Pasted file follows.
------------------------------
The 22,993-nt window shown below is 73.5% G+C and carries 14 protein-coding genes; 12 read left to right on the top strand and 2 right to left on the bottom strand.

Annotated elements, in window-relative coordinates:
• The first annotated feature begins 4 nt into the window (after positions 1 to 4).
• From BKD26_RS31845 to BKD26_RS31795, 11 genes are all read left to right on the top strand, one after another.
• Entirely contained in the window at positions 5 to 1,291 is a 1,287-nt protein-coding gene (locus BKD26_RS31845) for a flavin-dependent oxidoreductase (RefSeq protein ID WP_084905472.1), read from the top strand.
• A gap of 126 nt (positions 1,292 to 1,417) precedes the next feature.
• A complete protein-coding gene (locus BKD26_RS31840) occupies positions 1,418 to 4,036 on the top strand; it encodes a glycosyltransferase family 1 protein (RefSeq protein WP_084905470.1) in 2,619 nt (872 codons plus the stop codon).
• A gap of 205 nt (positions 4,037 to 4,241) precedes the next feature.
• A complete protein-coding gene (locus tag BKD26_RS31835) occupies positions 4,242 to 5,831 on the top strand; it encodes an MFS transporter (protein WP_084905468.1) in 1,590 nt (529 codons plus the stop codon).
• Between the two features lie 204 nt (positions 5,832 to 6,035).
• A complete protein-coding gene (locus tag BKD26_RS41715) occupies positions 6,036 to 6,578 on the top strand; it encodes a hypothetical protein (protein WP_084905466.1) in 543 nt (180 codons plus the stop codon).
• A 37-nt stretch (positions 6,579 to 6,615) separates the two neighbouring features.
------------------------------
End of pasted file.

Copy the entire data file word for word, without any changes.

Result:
The 22,993-nt window shown below is 73.5% G+C and carries 14 protein-coding genes; 12 read left to right on the top strand and 2 right to left on the bottom strand.

Annotated elements, in window-relative coordinates:
• The first annotated feature begins 4 nt into the window (after positions 1 to 4).
• From BKD26_RS31845 to BKD26_RS31795, 11 genes are all read left to right on the top strand, one after another.
• Entirely contained in the window at positions 5 to 1,291 is a 1,287-nt protein-coding gene (locus BKD26_RS31845) for a flavin-dependent oxidoreductase (RefSeq protein ID WP_084905472.1), read from the top strand.
• A gap of 126 nt (positions 1,292 to 1,417) precedes the next feature.
• A complete protein-coding gene (locus BKD26_RS31840) occupies positions 1,418 to 4,036 on the top strand; it encodes a glycosyltransferase family 1 protein (RefSeq protein WP_084905470.1) in 2,619 nt (872 codons plus the stop codon).
• A gap of 205 nt (positions 4,037 to 4,241) precedes the next feature.
• A complete protein-coding gene (locus tag BKD26_RS31835) occupies positions 4,242 to 5,831 on the top strand; it encodes an MFS transporter (protein WP_084905468.1) in 1,590 nt (529 codons plus the stop codon).
• Between the two features lie 204 nt (positions 5,832 to 6,035).
• A complete protein-coding gene (locus tag BKD26_RS41715) occupies positions 6,036 to 6,578 on the top strand; it encodes a hypothetical protein (protein WP_084905466.1) in 543 nt (180 codons plus the stop codon).
• A 37-nt stretch (positions 6,579 to 6,615) separates the two neighbouring features.